And then there's "environ" used as a verb, meaning "to form a circle or ring round; surround; envelop." We still use the nouns "environment" and "environmentalist," the adjective "environmental" and the adverb "environmentally" but we seem to have ditched the verb along the way.
Another word whose passing I mourn is the adverb "peradventure" meaning "maybe; possibly; by chance; perchance" as in "Peradventure, she may phone tomorrow."
It's got a nice ring to it, hasn't it?
This week's quiz:
Here are some archaic and obsolete words nobody would miss ... But it doesn't hurt to have a look at them now and then. Mind you, some of these would come in handy at times!
hebephrenic, groak, neanimorphic, peenge, iatrogenic, abligurition, gloze, mundation, pandiculation, obambulate
1. to watch people silently while they are eating, hoping they will ask you to join them
2. looking younger than one's years
3. to complain and whine
4. spending enormous amounts on food; a prodigal expense for food
5. yawning and stretching (as when first waking up)
6. suffering from a form of schizophrenia characterised by foolish mannerisms and senseless laughter along with delusions and regressive behaviour; condition of adolescent silliness
7. act of cleansing
8. induced by a physician's words or therapy (used especially of a complication resulting from treatment)
9. to wander about
10. to flatter; to wheedle; to fawn; to talk smoothly
Here's a story from Joanna to think about ...
An engineer, a physicist, a
mathematician and a mystic were debating the subject of the greatest invention
of all time.
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Last week's quiz:
Some words with a Scots background:
bairn, canny, dour, wee, ain, anent, lang, och, licht, loupin
1. about; considering - ANENT
2. dull - DOUR
3. light - LICHT
4. child - BAIRN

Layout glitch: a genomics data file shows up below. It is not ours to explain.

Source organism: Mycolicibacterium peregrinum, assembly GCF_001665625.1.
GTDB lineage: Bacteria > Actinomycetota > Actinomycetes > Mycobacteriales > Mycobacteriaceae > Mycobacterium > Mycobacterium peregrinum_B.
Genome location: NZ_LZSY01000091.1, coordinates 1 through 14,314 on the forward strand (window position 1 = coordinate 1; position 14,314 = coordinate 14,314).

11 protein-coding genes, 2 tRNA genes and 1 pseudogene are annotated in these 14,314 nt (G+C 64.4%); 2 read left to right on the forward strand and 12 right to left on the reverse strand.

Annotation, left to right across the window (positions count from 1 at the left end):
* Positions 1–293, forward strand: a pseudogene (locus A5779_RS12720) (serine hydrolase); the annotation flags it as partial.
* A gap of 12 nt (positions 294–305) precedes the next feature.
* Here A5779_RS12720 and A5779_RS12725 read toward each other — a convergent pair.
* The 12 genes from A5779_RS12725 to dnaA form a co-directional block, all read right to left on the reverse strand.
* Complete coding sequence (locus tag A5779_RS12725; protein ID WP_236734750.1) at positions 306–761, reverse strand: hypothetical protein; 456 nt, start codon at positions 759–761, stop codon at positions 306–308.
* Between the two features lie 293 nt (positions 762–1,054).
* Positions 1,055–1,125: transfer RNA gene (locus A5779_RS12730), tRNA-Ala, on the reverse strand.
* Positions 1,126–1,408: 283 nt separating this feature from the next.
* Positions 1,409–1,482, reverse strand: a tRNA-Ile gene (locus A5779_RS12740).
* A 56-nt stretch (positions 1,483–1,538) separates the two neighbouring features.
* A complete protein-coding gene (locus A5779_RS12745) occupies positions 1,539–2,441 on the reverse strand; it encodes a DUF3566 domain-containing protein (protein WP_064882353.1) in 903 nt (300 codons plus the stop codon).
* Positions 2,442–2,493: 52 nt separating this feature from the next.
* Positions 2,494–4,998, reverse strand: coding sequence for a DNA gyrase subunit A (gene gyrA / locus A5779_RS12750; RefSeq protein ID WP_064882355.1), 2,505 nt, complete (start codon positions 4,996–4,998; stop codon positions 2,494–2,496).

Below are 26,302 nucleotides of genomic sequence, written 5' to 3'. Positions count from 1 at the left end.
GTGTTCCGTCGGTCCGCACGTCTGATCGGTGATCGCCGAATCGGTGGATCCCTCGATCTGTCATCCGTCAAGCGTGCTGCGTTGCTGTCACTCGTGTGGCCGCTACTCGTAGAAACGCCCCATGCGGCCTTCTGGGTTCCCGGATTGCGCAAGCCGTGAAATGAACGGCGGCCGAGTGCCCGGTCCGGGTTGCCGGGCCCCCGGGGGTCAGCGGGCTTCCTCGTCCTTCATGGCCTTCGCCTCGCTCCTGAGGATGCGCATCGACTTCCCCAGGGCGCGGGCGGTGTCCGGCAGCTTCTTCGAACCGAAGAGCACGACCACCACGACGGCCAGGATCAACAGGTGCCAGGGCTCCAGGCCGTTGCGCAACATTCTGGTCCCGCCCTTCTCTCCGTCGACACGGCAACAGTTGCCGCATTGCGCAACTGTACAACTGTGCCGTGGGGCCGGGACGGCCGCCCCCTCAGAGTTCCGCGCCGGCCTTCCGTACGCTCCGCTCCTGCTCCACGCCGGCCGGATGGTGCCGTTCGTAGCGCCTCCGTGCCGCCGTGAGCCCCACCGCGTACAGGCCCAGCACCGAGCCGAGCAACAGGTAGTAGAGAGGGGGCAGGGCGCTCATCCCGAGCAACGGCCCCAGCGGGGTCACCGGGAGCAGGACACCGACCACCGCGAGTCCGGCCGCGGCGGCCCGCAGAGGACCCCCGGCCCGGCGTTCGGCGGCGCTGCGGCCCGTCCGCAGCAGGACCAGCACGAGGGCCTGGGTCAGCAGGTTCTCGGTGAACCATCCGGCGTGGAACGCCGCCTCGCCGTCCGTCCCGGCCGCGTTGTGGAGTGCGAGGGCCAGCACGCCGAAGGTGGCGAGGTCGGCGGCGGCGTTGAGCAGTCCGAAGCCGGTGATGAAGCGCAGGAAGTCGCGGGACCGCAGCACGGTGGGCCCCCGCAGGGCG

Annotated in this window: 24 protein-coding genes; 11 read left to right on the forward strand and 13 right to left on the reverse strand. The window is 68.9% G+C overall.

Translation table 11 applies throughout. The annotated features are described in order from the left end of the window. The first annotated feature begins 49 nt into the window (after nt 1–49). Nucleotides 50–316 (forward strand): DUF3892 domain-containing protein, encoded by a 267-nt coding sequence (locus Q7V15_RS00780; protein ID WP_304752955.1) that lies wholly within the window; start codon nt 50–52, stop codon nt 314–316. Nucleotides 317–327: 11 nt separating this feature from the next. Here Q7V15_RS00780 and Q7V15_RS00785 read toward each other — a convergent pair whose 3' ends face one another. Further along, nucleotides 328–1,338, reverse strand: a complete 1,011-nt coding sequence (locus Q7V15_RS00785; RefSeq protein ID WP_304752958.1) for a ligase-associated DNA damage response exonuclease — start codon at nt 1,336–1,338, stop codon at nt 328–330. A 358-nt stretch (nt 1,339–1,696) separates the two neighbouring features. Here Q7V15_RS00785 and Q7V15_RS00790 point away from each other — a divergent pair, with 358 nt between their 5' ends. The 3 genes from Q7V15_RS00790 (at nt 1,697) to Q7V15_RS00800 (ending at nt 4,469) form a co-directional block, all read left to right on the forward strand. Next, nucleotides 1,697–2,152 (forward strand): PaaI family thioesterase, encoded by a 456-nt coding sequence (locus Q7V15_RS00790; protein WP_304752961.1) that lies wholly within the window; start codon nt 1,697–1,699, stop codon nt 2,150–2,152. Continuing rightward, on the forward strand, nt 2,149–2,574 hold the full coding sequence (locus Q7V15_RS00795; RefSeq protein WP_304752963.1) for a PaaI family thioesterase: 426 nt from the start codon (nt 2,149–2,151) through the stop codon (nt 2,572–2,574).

5. expression of surprise, contempt, annoyance, impatience or disagreement - OCH
6. ain - OWN
7. good - CANNY
8. long - LANG
9. small - WEE
10. extremely sore; throbbing; full of; infested by - LOUPIN
When the waitress in a New York City restaurant brought him the soup du jour, the Englishman was a bit dismayed. "Good heavens," he said, "what is this?"
“Why, it's bean soup," she replied.
"I don't care what it has been," he sputtered, "What is it now?"
A Little Something Extra
How Does Your Vocabulary Measure Up in Today's Fast-Paced Society?
by Marilyn Estelle
Whilst studying, my daughter attended an interview for a weekend reception position. The interviewer indicated that she would need to work “alternative” weekends! Of course the word used should have been “alternate”. In conversation, people frequently use similar sounding words in the wrong context. Often, it isn’t poor intelligence that causes word misuse; it is simply that the person never took the time to properly acquaint himself with the English language. Sadly, he may never know the mistakes he makes!!
Do you consider yourself a well-read and well-spoken individual? Does your spoken language convey the complete extent of the ideas and vitality of your mind and allow you to comprehend the spoken and written word fully? In other words, have you enough understanding of the English language to achieve your goals in life?
Contemplate for a moment whether your vocabulary comes up to scratch and ask yourself how many words you skip over when reading a newspaper or book? The test of knowing a word is undoubtedly the confidence to use it.
Knowledge is power and word power shows knowledge.
Why should you improve your vocabulary?
Click now to discover why your vocabulary is so important.
Word of the week: Lychnobite (n) one who works at night and sleeps during the day
How's that for a flash word for a shift-worker? It comes from the Greek lychnos, meaning 'lamp' and bios meaning 'life.'
Oxymoron of the week: Cheery lychnobite (Anyone who's ever lived with a shift-worker will know this is so-o-o true!)
And here's a Latin phrase many of us would do well to note ...
Draco dormiens nunquam titillandus
[DRAH-koh DOHR-mee-ayns NOON-kwahm tee-tee-LAHN-doos]
(Never tickle a sleeping dragon)
Did you know that you can have your very own Latin reminders? How about undies proclaiming, Bene est rex esse? (It's good to be king) Or a shopping bag that warns, Emptrix nata sum (Born to shop)? Click here for these and more.
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Copyright Jennifer Stewart 2008
Individual articles copyrighted by their authors.